• Here is another thought: Many physics students find it more difficult to digest quantum mechanics, even though elements of the scientific method appear to be common sense for them (not a lot of time is spent on these or their history in the physics curriculums I know). Is this difficulty perhaps due to that quantum mechanics enforces deductive reasoning (while classical mechanics or electrodynamics can be approached in an intuitive inductive way)? And may the development of quantum mechanics have increased the acceptance for the deductive approach which is common to other modern theories? – highsciguy Feb 3 '16 at 20:10
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    @highsciguy The classical course in theoretical physics comprises 4 classes: Mechanics, Electrodynamics, Thermodynamics, and Quantum mechanics. In my opinion, each class requires a similar deductive reasoning: Lagrange formalism, Maxwell equations, Boltzman Stosszahlen-approach, First Quantisation. – Jo Wehler Feb 3 '16 at 20:18
  • Sure, but in Mechanics, Electrodynamics and Thermodynamics an alternative deductive (or historical) approach is also possible. For example, one can revert to school physics to obtain much of the results computed based on the Lagrange formalism. (I agree that the Lagrange formalism is taught, but maybe more for the reason that it is needed for modern theoretical physics) – highsciguy Feb 3 '16 at 20:53
  • You can't start with observation since without a guess about what's going on you don't know what to observe. You start with a problem: a flaw with an existing idea, you guess solutions to the problem, and then you criticise the guesses. This was pointed out by Popper in many places, e.g. - "Objective Knowledge", Chapter 1. – alanf Feb 10 '16 at 9:26
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    @alanf I am not quite convinced: People look up in the sky in the night. They wonder what they observe. – Jo Wehler Feb 10 '16 at 9:48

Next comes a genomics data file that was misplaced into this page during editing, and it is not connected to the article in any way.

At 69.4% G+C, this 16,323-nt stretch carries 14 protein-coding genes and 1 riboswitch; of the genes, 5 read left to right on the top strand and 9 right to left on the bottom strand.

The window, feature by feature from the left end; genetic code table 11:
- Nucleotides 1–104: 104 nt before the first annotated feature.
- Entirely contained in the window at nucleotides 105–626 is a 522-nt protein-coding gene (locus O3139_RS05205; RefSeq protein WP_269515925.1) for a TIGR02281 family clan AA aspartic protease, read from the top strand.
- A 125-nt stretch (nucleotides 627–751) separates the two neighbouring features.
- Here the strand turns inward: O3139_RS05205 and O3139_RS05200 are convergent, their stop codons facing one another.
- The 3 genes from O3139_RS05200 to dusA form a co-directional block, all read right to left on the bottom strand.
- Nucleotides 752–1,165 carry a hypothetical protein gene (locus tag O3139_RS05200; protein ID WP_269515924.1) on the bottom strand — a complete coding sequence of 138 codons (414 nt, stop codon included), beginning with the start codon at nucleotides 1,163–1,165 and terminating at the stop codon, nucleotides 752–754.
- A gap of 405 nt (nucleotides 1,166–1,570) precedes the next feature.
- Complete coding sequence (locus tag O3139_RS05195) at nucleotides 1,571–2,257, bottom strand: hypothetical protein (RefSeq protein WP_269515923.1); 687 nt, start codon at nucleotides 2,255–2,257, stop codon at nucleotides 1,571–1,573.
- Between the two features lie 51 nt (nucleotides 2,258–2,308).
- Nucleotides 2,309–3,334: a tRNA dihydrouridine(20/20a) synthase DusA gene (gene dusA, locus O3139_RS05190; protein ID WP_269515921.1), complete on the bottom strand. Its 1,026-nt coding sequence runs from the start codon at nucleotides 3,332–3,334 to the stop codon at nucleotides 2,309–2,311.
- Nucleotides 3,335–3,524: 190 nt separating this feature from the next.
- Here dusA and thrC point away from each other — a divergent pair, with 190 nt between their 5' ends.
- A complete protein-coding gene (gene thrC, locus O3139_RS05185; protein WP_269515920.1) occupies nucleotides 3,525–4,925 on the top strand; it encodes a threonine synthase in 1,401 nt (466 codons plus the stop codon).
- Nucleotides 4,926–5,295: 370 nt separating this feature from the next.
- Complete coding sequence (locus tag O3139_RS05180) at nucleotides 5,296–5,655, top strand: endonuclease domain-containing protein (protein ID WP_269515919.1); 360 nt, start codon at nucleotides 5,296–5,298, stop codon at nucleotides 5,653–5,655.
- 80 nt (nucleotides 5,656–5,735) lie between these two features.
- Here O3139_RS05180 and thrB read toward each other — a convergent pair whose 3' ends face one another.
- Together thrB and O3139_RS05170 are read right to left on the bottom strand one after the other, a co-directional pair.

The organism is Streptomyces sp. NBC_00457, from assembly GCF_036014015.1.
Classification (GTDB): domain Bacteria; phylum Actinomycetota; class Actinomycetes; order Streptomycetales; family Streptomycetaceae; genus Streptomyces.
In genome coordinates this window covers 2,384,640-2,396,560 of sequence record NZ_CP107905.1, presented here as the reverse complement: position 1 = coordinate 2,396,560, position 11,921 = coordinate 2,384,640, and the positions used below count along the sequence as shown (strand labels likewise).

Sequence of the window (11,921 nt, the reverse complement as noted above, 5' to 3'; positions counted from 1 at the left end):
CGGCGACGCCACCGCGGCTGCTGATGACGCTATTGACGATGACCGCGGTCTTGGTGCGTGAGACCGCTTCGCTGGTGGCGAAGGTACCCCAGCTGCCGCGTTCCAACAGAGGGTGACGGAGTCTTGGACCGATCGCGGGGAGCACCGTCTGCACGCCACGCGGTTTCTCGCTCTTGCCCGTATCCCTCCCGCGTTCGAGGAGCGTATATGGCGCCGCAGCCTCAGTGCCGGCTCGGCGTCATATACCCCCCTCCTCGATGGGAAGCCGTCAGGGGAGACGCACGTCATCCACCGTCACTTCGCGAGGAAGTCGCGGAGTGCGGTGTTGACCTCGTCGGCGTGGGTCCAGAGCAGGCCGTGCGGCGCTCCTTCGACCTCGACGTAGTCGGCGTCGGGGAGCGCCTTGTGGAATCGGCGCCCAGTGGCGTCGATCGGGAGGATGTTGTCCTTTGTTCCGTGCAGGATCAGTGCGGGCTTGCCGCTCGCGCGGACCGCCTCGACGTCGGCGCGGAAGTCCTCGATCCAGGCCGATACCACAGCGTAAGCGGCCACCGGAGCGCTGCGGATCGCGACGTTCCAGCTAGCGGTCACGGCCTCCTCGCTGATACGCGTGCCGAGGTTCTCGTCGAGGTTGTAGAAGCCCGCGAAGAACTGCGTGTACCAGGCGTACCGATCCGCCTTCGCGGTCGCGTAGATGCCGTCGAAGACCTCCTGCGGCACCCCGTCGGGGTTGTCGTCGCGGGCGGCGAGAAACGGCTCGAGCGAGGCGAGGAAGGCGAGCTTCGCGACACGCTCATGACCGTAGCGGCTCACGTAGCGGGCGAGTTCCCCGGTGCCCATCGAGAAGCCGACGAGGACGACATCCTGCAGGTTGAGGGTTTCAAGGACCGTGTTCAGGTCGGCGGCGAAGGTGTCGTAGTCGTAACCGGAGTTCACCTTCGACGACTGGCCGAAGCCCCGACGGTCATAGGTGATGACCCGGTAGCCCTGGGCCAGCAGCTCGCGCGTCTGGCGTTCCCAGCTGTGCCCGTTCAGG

Quantum mechanics did not much change the scientific method. Rather, it was interpreted in the light of many bad ideas about the scientific method that still have a lot of adherents today.

Instrumentalism claims that if a scientific theory predicts the results of experiments, then you can disregard the need to explain what's going on. This is an extremely bad idea since if you took it seriously you would regard experimental results as primitives that can't be questioned. But experiments are difficult to do, and you can't get anywhere with them unless you think about what's going on in reality to bring them about.

Another development was the rise of subjectivism: interpreting every idea as being about the subjective experiences of observers. Subjectivism led many physicists to think that quantum systems weren't real until they were observed, and all sorts of nonsense along those lines. As evidence, I offer one of the answers above.

Quantum mechanics can be understood as a description of how the world works, see "The Fabric of Reality", chapters 2 and 9 and "The Beginning of Infinity", Chapters 11 and 12 by David Deutsch. See also


  • But, in physics today (I don't know about philosophy), the Copenhagen interpretation is mainstream. I think that this cannot be said about physics at the dawn of quantum mechanics. Apparently those big minds where reluctant to accept to accept this interpretation as a scientific theory. – highsciguy Feb 10 '16 at 11:32
  • As I said, quantum mechanics did not change the scientific method. Rather, it was interpreted by most physicists in the light of bad ideas about science including instrumentalism and subjectivism. The Copenhagen interpretation is both instrumentalist and subjectivist and was adopted as a result of those bad ideas. Saying that the CI is accepted today is not evidence against my point that QM made no difference to ideas about the scientific method. – alanf Feb 10 '16 at 23:19
  • I am saying that with respect to QM something changed. Physicists today seem to view QM differently then they did at the time it was found. At least for some of the founders the Copenhagen interpretation was difficult to swallow. If this has made it easier for scientists to accept this sort of interpretation then I would think that it has affected the scientific method. I do not know, however, if this can be said (are there examples for other modern concepts which Einstein's contemporaries would find difficult?). Whether the Copenhagen interpretation is good or bad is a separate question. – highsciguy Feb 11 '16 at 9:36
  • The fact that the founders of the Copenhagen interpretation swallowed the CI at all instead of working out what QM actually implies about how the world works implies that they already had bad ideas about how to do science. QM didn't change that: it just revealed a pre-existing problem. – alanf Feb 11 '16 at 11:19